This class will explore the history of the blues and culminate in the students’ creating lyrics and a standard blues progression for their own blues tune. Slaves’ work songs, spirituals, and early Appalachian music, all of which intermingled or influenced each other, will all be explored both as expressive cultural vehicles and as musical forms. The students, many of whom are bilingual and challenged by written expression, will also explore the emotional concept of “feeling blue” with attention to semantic range to amplify literacy and, I hope, compassion. What is sad? Why did the blues emerge from the African American culture in particular? How do we use songs to express what cannot be directly discussed?
Above, the students act out stanzas from “Conversation with Death,” an Appalachian spiritual. Creating physical tableaus helped the kids to immediately internalize the meaning of the lyrics whether or not they were challenged by English, and also to consider the very powerful message of those lyrics.
Below, a student’s journal reponse after listening to “Po’ Lazarus”, a 1950s field recording of a prison work crew singing in call-and-response style while working. The children were asked to consider: what might the lyrics of this piece (concerning a confrontation between an outlaw, Lazarus, and a deputy charged with capturing him dead or alive) indirectly convey about the prisoners’ perspective on incarceration? How does this compare with a slave work song, “Hoe, Hannah, Hoe”, also sung in call-and-response style? What kinds of situations and feelings lead to these kinds of songs?
Manny is extremely bright, I think even gifted. He consistently makes observations and connections that are sophisticated, empathic, and ahead of his classmates. I hope that our work will provide him with the extra challenge he may need to stay engaged.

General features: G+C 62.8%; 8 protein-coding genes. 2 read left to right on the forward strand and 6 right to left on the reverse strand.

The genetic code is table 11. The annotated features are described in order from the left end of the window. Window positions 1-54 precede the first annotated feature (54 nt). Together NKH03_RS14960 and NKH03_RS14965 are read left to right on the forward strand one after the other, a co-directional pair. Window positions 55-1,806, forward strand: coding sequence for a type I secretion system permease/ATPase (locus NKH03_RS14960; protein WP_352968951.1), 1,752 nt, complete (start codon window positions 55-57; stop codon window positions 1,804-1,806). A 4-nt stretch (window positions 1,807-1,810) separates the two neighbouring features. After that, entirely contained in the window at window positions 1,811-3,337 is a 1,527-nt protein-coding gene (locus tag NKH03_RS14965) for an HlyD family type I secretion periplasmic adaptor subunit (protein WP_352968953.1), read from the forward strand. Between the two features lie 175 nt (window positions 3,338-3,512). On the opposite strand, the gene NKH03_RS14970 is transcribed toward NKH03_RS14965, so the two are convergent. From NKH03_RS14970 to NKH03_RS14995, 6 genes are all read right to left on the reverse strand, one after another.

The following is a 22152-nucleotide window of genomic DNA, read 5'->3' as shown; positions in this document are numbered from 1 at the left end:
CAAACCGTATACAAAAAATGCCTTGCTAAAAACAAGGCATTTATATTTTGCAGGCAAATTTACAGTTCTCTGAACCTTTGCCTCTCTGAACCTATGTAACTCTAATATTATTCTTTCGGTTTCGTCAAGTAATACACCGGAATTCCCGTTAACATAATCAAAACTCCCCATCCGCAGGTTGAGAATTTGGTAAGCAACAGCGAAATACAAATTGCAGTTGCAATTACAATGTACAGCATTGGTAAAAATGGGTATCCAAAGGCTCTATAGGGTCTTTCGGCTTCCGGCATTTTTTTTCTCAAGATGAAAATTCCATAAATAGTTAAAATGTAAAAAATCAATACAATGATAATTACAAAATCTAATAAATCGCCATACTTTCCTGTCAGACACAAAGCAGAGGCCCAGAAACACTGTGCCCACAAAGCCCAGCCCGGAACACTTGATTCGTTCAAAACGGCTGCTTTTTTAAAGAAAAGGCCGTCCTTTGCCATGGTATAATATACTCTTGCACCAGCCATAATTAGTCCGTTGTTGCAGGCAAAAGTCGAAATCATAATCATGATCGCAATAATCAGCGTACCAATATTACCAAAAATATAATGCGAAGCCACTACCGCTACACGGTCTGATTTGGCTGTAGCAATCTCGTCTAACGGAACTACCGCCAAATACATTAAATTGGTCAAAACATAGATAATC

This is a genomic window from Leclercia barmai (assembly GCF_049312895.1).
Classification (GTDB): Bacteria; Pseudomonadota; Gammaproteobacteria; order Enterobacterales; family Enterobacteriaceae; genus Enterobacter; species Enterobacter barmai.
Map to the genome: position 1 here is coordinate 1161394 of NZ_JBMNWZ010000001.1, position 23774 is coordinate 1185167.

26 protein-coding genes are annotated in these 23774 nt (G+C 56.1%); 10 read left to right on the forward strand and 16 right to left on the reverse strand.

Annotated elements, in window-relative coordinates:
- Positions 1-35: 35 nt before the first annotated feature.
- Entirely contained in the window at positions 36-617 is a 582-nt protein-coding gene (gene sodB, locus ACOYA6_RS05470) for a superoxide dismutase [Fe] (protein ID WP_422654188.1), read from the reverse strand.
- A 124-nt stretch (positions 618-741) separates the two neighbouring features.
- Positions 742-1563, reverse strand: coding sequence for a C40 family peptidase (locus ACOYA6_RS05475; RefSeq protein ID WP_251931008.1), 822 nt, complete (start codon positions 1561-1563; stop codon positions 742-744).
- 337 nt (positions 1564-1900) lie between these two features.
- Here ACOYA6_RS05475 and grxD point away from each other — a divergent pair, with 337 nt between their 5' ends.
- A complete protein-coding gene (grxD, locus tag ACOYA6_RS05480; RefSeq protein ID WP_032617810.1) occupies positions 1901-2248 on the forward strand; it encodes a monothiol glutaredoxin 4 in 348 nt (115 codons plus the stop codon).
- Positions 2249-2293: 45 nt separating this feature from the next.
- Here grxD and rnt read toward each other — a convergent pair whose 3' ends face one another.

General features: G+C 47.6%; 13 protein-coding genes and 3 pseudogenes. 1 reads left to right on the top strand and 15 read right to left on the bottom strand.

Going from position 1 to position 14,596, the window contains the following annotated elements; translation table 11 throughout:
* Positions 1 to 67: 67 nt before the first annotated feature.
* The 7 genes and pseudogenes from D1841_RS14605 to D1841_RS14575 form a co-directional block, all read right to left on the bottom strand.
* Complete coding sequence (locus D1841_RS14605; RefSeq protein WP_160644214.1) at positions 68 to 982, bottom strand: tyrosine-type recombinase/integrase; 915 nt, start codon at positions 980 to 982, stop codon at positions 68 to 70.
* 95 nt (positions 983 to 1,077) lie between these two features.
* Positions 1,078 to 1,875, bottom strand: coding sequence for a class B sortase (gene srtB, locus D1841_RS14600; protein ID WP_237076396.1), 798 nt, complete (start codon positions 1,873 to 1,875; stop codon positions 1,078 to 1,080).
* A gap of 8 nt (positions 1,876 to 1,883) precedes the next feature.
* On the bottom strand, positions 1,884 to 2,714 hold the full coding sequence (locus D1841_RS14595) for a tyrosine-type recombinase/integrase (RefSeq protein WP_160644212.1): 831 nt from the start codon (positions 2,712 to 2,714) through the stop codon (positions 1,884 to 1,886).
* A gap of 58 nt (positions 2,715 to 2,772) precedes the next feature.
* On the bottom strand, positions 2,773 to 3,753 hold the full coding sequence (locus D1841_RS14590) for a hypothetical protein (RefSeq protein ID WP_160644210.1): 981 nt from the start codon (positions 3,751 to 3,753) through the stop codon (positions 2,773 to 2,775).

Ruth is highly intelligent and seems to grasp concepts quickly and completely,
In this assignment, students were asked to find a newspaper article that was
somewhere on the "sadness continuum" and to explain in a short essay why they
found it sad. This was in preparation for a blues songwriting assignment: students, when asked what made them blue, seemed to equate sadness solely with tragedy. I hoped that choosing articles would demonstrate that there was a wide range of "sadness" in the world, as well as many synonyms for "sad" appropriate to discussion of those topics. I found out later through their classroom teacher that many of the students were experiencing challenging, indeed tragic, personal circumstances.
Jonathan responds to written questions with a good deal of thought and is very articulate. He tends to get lost in this very rambunctious class because he is so well-behaved.
As part of my classroom work with the homeroom teacher, we created a “sadness continuum” of adjectives and expressions pertaining to sadness, placing them on the continuum in a range from so-so sad to “suicidal”. We were hoping to enhance the students’ vocabulary, as well as to encourage more specificity in their usage of these words and in discussing the blues in general. Once we had established that the blues tend to be in the middle of the continuum in terms of emotional tone, I asked the students to write personal essays about what makes them blue to use as material for blues lyrics. Here we have students reading their essays and discussing the musical structure of the blues.
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Manny reads with compassion about ladybugs stepped on by accident, forgetting his lunch. . .
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Ruth discusses the musical structure of the blues.
We’ve had challenges with this class this year, but once we started staging and rehearsing the blues song they composed, their creativity and positive attitudes blossomed! Many children wanted to have dramatic solos in the song, and one student who has been an intermittent disruption took on a vocal solo with perfect pitch and aplomb! “It’s the lunch I forgot, it’s the cold that I caught, it’s the pencil that breaks, or not getting what YOU got!” I find that sometimes, with difficult classes, they just need a chance to vent. Don’t we all sometimes feel like singing the blues? We’ve also practiced playing instruments while singing to reinforce blues chord progressions.
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Here Genove discusses how we needed to edit our blues composition.
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Here Oscar explains that he enjoyed writing lyrics for a blues song because. . .
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Kiara here talks about her blues experience. . .she shared with me the fact that one of the things that made her blue was that her uncle was in jail. He writes her lovely letters.